Whether or not you agree that okra should go in gumbo, the vegetable is inextricably linked to gumbo’s birth in the cultural stews of New Orleans. Slaves arriving at port in the 18th century brought with them the slimy, seedy, furry, rich and hardy vegetable from West Africa, which they called kimbombo in the Bantu dialect. It was tossed into chicken stocks and seafood stocks, served over starches, combined with Spanish chaurice and ham, German sausages, and French roux’s. Its name dropped the kim, subbed in a “u”, and gave Louisiana’s national dish a name.
Despite it’s intimate role in gumbo’s origin, inclusion of okra in a gumbo is often seen as a polarizing difference among gumbo variations from either side of the Mississippi river. An oversimplification of the debate would mislead the uninitiated into assuming that okra is always excluded in the darker, game-heavier gumbos found west of the river in Acadiana, while abundant in the soupier seafood gumbos of New Orleans. But proliferation and distribution okra gumbos doesn’t really shake down as simply as New Orleans “yes” and Acadiana “no”.
Folks in various parts of Acadiana are, despite what’s often misunderstood to be the case, quite fond of okra in their gumbos. Where they differ is in their application of the vegetable, and the role it plays in their gumbo recipes. For New Orleans gumbos, okra is typically added fresh to utilize the syrupy innards as a natural thickening agent. Gumbos in Acadiana, achieve their thickness from browned meats, heavier stocks, and larger volumes of dark roux, adding smothered okra for extra richness and a deep green flavor.
Take Yvette Shelvin of Carencro, in the northern reaches of Lafayette Parish, the cultural capital of Acadiana. For generations, her family has picked, cleaned, chopped, and canned okra for use in a multitude of family recipes, most prominently gumbos. For ease of deployment, she smothers her okra in the low and lazy heat of a 250° oven. The furry skins are browned in vegetable oil with onions and bell pepper, and left to stew slowly until the interior goo renders into a rich pulp that can be frozen for months.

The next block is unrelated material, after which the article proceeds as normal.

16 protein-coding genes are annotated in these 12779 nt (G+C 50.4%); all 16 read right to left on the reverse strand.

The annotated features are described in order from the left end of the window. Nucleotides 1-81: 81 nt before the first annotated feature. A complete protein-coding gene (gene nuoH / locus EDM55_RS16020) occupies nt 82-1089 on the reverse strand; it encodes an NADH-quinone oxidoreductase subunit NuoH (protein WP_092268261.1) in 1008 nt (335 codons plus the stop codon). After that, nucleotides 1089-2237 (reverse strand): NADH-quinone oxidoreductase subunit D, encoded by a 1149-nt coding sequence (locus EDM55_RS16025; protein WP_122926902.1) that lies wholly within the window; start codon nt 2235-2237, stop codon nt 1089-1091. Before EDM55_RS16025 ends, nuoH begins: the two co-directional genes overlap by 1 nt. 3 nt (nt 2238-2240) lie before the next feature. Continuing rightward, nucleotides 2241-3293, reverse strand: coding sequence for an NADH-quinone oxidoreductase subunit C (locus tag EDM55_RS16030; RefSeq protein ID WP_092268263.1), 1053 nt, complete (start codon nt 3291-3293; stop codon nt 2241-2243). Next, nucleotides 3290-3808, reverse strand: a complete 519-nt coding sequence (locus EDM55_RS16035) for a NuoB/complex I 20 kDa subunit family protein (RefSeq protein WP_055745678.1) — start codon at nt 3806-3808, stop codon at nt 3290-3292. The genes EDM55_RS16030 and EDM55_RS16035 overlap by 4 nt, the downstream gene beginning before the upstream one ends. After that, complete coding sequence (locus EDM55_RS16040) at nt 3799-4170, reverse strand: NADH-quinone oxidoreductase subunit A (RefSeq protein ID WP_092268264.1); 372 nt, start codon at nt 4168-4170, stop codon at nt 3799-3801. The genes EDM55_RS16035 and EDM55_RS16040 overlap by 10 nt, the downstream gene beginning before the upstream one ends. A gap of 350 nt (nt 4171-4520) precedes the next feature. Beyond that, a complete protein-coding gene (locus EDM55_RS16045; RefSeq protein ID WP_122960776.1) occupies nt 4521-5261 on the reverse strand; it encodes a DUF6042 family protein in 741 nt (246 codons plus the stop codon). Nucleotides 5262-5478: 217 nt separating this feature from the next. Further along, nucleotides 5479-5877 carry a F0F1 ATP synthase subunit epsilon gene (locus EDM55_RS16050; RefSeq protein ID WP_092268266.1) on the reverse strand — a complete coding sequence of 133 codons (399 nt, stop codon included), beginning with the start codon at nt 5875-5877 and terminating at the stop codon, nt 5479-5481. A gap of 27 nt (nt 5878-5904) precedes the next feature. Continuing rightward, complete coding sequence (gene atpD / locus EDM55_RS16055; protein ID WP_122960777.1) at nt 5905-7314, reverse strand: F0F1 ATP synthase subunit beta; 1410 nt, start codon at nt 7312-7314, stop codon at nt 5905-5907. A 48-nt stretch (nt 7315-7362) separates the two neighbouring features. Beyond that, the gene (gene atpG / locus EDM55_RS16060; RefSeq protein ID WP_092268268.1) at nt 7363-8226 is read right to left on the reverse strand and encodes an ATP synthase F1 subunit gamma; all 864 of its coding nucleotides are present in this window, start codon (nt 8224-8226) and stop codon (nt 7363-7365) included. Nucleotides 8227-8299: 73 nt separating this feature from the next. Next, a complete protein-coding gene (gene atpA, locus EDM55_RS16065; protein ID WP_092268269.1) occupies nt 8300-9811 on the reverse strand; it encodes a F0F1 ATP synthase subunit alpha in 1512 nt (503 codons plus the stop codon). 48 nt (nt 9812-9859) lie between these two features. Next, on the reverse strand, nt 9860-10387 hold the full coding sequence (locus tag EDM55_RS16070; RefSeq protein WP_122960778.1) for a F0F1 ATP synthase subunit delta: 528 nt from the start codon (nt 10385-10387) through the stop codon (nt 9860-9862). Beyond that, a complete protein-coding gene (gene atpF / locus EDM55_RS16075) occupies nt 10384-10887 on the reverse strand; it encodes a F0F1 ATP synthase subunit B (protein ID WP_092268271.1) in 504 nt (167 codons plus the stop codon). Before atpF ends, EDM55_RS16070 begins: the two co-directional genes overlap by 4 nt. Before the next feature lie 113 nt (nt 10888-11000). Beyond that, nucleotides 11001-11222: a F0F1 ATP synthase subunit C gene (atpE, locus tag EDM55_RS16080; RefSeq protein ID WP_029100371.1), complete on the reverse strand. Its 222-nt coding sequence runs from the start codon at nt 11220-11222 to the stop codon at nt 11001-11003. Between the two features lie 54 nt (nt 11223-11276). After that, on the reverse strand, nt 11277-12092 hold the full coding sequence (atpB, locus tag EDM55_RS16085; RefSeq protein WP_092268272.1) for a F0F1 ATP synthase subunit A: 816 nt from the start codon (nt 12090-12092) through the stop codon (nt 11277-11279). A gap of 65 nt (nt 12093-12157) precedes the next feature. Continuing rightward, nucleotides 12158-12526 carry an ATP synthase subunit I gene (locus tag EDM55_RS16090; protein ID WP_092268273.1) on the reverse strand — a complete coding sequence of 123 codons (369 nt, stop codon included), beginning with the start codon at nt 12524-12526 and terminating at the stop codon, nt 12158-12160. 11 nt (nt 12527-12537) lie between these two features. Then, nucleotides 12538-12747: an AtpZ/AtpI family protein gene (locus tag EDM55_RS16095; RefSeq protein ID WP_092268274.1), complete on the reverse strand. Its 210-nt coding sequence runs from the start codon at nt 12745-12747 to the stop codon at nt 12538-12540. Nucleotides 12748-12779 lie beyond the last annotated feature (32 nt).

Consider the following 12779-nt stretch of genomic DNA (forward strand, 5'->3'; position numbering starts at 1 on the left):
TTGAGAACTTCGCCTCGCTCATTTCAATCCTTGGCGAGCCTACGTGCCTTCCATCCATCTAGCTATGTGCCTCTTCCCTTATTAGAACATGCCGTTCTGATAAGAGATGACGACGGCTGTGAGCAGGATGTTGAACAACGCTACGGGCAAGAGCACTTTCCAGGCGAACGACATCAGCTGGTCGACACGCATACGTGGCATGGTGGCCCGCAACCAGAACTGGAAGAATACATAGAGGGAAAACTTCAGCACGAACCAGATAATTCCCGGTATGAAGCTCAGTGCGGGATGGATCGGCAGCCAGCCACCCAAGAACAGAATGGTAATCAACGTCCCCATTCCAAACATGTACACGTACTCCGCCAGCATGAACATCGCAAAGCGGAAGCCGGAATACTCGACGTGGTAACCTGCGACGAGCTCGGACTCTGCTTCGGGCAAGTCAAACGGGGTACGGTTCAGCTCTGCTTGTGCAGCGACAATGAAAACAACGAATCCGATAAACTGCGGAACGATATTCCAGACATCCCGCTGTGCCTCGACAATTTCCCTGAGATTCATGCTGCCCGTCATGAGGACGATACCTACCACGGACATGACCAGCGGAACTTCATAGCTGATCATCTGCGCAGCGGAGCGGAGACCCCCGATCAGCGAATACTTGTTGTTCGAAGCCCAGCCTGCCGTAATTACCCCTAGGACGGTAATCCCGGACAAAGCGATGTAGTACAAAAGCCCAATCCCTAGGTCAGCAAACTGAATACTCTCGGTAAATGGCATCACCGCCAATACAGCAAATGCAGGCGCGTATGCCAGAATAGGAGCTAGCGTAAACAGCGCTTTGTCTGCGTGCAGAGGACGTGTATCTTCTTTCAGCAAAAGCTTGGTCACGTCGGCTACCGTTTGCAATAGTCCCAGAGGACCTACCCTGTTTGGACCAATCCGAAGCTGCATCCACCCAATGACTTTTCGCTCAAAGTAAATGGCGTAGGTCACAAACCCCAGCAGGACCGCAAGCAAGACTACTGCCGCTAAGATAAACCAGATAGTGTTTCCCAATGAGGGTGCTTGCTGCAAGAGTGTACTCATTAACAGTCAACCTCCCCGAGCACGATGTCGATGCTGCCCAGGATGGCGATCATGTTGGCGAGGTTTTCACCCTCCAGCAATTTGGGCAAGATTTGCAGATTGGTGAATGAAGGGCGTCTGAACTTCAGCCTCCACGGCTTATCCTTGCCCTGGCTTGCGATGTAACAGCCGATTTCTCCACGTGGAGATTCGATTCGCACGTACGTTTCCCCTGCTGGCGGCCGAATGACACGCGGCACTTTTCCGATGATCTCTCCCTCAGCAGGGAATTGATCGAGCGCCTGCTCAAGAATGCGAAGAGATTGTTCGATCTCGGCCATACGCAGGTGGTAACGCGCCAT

At any given moment, Yvette has upwards of 25 to 30 mason jars full of smothered okra, extending the shelf life and use of it for well past the four-month okra season. She empties the jars into simmering pots of sausage and chicken to add savory richness to a gumbo already thick and velvety from a long reduction.
Two gumbos can ever be alike, even when the ingredients are the same. A quick trip from Lafayette to New Orleans can be proof enough of that idiom, especially when it comes to how okra is prepared for use in gumbo. But shared truths do boil from the different gumbo pots simmering around the state. While okra may not look the same or even make it in every gumbo, the reasons for its original inclusion set the standard for inclusion of every ingredient that followed it: it’s delicious, versatile, and available.
Click on the image below to download the recipe.